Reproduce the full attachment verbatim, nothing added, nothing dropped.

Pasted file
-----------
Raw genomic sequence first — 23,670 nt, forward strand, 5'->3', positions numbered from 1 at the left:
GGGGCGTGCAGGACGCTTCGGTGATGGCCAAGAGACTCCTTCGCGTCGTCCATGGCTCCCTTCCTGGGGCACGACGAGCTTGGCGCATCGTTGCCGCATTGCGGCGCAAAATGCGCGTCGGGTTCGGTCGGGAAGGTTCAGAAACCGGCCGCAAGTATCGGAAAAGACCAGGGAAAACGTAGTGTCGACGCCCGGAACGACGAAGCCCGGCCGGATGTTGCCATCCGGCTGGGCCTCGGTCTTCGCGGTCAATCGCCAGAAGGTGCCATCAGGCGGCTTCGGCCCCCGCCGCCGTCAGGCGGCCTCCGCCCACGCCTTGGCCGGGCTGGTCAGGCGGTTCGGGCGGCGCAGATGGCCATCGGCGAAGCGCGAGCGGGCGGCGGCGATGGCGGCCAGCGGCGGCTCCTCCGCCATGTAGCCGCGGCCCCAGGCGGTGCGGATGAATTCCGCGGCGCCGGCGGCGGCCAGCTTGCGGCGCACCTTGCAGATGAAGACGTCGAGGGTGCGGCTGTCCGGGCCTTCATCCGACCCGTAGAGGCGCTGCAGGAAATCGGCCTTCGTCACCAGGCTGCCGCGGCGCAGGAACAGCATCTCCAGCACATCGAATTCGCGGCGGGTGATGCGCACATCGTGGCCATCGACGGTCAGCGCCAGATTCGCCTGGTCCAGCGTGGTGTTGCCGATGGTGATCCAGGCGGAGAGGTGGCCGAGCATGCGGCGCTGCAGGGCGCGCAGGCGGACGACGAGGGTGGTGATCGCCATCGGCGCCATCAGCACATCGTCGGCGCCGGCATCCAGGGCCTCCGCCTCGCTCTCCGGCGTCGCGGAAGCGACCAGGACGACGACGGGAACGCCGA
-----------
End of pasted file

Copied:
Raw genomic sequence first — 23,670 nt, forward strand, 5'->3', positions numbered from 1 at the left:
GGGGCGTGCAGGACGCTTCGGTGATGGCCAAGAGACTCCTTCGCGTCGTCCATGGCTCCCTTCCTGGGGCACGACGAGCTTGGCGCATCGTTGCCGCATTGCGGCGCAAAATGCGCGTCGGGTTCGGTCGGGAAGGTTCAGAAACCGGCCGCAAGTATCGGAAAAGACCAGGGAAAACGTAGTGTCGACGCCCGGAACGACGAAGCCCGGCCGGATGTTGCCATCCGGCTGGGCCTCGGTCTTCGCGGTCAATCGCCAGAAGGTGCCATCAGGCGGCTTCGGCCCCCGCCGCCGTCAGGCGGCCTCCGCCCACGCCTTGGCCGGGCTGGTCAGGCGGTTCGGGCGGCGCAGATGGCCATCGGCGAAGCGCGAGCGGGCGGCGGCGATGGCGGCCAGCGGCGGCTCCTCCGCCATGTAGCCGCGGCCCCAGGCGGTGCGGATGAATTCCGCGGCGCCGGCGGCGGCCAGCTTGCGGCGCACCTTGCAGATGAAGACGTCGAGGGTGCGGCTGTCCGGGCCTTCATCCGACCCGTAGAGGCGCTGCAGGAAATCGGCCTTCGTCACCAGGCTGCCGCGGCGCAGGAACAGCATCTCCAGCACATCGAATTCGCGGCGGGTGATGCGCACATCGTGGCCATCGACGGTCAGCGCCAGATTCGCCTGGTCCAGCGTGGTGTTGCCGATGGTGATCCAGGCGGAGAGGTGGCCGAGCATGCGGCGCTGCAGGGCGCGCAGGCGGACGACGAGGGTGGTGATCGCCATCGGCGCCATCAGCACATCGTCGGCGCCGGCATCCAGGGCCTCCGCCTCGCTCTCCGGCGTCGCGGAAGCGACCAGGACGACGACGGGAACGCCGA